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What Can Occupy Wall Street Learn From London?

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As a UK observer of the Occupy Wall Street I am struck by the parallels with the campaign that emerged in response to the financial crisis in the UK spearheaded by London Citizens. Rather than a street protest it came to focus on an assembly at the Barbican - a theatre in the middle of the City of London, the UK's Wall Street.

The Barbican event opened with the following scenario to explain who London Citizens was and what the event was about. After two female members from the Pentecostal New Testament Church of God sang 'Lean on me' followed by a performance by a street dance troupe called 'Visionz', Sister Una McLeash, a former head teacher of a Catholic girl's school in East London and trustee of London Citizens, introduced the panel of chairs and sought approval from everyone in the room for the authority of chairs to govern the assembly. This consisted of asking the 2000 participants (the total capacity of the Barbican) to say 'Aye' and wave their programmes if they agreed. After Sr Una had finished two young, black comedians named Ashley J and Tee-J bounded to the front of the stage. Watching all this on stage were politicians and bankers.

The event involved 2,000 people, representing over 150 institutions, who it was claimed represented some 50,000 people from across London. These institutions were made up of schools, synagogues, churches, mosques, trade unions, university departments, and other civil society institutions from across the city. The key sentiment expressed was that: 'we were people who take responsibility for ourselves, for our families and for the communities where we live. And we expect others to do the same, whether they be our neighbours, whether they be bankers, or whether they be politicians.'

When the financial crisis hit London Citizens ran a listening campaign among its membership institutions. From that experience of listening to the experience of ordinary people a series of proposals were formulated. These were debated and voted on across three assemblies from across London. The proposals were not born out of any prior political programme or ideology. They were born out of listening to the experiences of ordinary people and how the recession was impacting them and a commitment to working together for the common good.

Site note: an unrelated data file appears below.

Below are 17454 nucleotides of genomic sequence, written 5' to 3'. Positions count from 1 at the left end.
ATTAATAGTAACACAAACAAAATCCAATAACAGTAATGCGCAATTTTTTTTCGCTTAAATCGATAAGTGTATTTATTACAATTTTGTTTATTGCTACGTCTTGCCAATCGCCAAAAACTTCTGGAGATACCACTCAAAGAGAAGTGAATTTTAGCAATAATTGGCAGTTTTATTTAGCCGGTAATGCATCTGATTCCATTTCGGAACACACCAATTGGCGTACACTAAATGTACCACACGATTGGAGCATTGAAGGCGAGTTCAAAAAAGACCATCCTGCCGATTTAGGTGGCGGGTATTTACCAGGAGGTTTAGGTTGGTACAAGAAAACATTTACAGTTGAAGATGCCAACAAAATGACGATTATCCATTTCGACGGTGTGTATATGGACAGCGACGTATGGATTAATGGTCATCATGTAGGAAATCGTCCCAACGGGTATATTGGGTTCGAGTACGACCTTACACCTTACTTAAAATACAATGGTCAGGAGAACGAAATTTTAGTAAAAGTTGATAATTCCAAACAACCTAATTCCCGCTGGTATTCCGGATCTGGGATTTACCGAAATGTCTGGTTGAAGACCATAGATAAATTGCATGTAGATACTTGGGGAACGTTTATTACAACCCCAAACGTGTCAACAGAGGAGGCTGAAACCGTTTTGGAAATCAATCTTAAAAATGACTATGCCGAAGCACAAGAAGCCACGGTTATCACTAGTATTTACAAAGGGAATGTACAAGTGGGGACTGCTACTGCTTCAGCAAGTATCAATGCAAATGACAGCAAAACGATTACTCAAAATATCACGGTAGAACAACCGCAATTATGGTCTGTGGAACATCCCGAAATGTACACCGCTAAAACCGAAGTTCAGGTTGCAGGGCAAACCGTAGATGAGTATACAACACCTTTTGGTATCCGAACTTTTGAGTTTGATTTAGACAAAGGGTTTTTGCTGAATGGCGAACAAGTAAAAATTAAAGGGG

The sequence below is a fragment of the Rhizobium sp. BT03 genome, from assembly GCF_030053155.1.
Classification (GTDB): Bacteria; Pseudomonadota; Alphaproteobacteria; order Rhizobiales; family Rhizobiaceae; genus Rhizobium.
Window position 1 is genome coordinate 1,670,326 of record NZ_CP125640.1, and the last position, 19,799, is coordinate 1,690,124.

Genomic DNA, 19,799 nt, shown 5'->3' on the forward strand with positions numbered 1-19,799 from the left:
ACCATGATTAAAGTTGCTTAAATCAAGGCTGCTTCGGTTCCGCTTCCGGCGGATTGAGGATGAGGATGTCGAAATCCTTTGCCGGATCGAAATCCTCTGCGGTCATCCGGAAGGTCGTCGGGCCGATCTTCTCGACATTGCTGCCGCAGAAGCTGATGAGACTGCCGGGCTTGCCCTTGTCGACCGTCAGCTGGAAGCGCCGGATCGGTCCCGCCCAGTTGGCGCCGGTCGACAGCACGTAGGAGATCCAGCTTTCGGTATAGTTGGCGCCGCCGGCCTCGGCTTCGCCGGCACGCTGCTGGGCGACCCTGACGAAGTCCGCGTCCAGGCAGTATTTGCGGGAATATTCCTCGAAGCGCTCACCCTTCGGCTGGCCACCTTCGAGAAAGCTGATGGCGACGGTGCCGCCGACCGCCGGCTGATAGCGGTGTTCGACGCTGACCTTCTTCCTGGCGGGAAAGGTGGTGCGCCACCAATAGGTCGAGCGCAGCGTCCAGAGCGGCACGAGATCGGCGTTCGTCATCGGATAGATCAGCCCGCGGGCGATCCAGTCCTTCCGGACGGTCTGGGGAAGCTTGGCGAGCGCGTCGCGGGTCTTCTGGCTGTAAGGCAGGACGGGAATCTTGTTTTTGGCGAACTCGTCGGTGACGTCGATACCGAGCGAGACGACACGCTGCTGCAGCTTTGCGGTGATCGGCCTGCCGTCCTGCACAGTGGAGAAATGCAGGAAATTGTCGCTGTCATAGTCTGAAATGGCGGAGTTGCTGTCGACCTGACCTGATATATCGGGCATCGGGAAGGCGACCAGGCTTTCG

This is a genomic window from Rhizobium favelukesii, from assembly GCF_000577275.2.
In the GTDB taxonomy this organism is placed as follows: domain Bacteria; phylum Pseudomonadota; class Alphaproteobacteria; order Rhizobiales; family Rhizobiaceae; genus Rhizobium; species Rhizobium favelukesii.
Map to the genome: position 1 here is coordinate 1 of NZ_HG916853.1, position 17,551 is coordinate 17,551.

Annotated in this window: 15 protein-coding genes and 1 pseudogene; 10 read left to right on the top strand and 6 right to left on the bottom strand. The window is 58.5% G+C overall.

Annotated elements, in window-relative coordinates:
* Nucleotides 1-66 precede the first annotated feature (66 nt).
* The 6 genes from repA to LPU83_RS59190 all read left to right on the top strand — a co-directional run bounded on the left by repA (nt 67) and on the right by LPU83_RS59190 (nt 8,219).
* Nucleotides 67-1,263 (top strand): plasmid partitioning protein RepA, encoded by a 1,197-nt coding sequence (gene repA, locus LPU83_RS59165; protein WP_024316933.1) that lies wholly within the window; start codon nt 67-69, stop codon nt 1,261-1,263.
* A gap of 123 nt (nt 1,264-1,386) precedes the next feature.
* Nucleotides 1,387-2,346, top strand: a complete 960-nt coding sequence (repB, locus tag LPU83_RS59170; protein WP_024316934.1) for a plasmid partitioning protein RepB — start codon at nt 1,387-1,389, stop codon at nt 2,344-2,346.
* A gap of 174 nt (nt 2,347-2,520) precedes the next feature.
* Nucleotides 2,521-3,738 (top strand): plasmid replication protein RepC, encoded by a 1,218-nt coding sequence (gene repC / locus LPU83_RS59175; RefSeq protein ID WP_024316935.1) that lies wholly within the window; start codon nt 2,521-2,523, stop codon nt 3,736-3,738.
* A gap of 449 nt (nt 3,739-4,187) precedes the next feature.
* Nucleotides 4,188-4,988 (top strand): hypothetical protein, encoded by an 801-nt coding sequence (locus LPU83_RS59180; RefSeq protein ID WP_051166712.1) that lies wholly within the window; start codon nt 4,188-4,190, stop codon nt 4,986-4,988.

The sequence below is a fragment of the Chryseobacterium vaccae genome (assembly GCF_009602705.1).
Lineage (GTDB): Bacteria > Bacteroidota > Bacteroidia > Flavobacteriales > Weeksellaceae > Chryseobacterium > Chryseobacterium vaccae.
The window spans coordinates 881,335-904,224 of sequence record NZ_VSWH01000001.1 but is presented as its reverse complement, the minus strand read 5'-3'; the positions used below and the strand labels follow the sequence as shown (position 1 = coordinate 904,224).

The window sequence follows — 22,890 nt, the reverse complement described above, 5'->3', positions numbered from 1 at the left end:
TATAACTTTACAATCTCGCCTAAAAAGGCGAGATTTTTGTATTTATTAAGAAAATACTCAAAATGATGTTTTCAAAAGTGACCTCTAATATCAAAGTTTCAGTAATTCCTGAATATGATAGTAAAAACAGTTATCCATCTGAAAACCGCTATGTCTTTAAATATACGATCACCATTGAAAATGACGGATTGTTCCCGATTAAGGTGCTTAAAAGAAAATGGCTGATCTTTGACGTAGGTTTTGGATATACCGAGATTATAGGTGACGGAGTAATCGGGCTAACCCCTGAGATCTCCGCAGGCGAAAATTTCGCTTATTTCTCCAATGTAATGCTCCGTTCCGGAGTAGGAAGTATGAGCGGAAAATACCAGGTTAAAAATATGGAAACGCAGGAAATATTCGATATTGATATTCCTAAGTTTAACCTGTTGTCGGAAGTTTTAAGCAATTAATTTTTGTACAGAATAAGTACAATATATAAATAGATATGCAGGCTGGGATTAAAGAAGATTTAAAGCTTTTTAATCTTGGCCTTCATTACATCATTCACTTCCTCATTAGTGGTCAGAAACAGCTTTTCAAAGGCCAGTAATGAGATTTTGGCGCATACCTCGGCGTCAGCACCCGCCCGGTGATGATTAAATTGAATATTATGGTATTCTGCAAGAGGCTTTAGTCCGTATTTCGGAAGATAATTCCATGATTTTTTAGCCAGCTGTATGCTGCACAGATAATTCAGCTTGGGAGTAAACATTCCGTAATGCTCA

The proposals that London Citizens was hoping would make sense to the bankers and politicians that evening were:

i) the adoption of the Living Wage (modelled on the London Living Wage) as a commitment by all the major political parties in recognition that indebtedness among working families is often due to poor pay;

ii) to curb usury through the introduction of a 20% cap on interest rates on unsecured personal loans by financial institutions (e.g. credit card companies, store cards, door step lending agencies). The measure would bring the UK in line with Germany, France, Italy and Poland each of which have around a 20% cap on the rate of interest that can be charged on unsecured personal loans;

iii) expand local, mutual lending (e.g. credit unions) through infrastructural investment by banks and government so as to increase access to credit for the financially excluded;
iv) the development of a financial literacy project in partnership with the banks for use in schools and colleges, one where both what it means to be a responsible borrower and a responsible lender are outlined. This would be piloted by schools in membership of London Citizens; and

v) call on all political parties to commit in their election manifestoes to establishing a statutory charter of responsible lending overseen by an established regulatory body. Such a charter would include measures such as the requirement for debt management plans, transparency of charges and criteria for responsible marketing.

At the heart of the proposals was a call to restore responsibility to both borrowing and lending, and to demand greater accountability from financial institutions. Hence the five proposals: the Living Wage was seen as the best insurance against the working poor being forced into debt in order to make ends meet; the cap on interest rates safe-guards against the borrower being caught in a debt trap; the re-capitalisation of local, mutual lending ensures responsible, community-based forms of credit are available, so breaking the monopoly of the banks on the one hand and the power of the loan sharks on the other; financial literacy enables people to be more aware of the mechanisms of credit and the consequences of debt and to take responsibility for managing their money; and a statutory code for fairer lending binds the financial services industry to greater accountability and transparency.

As the Occupy Wall Street movement begins to focus its concerns and demands into concrete issues, it may be that it can learn something from the experience of those facing similar issues in London.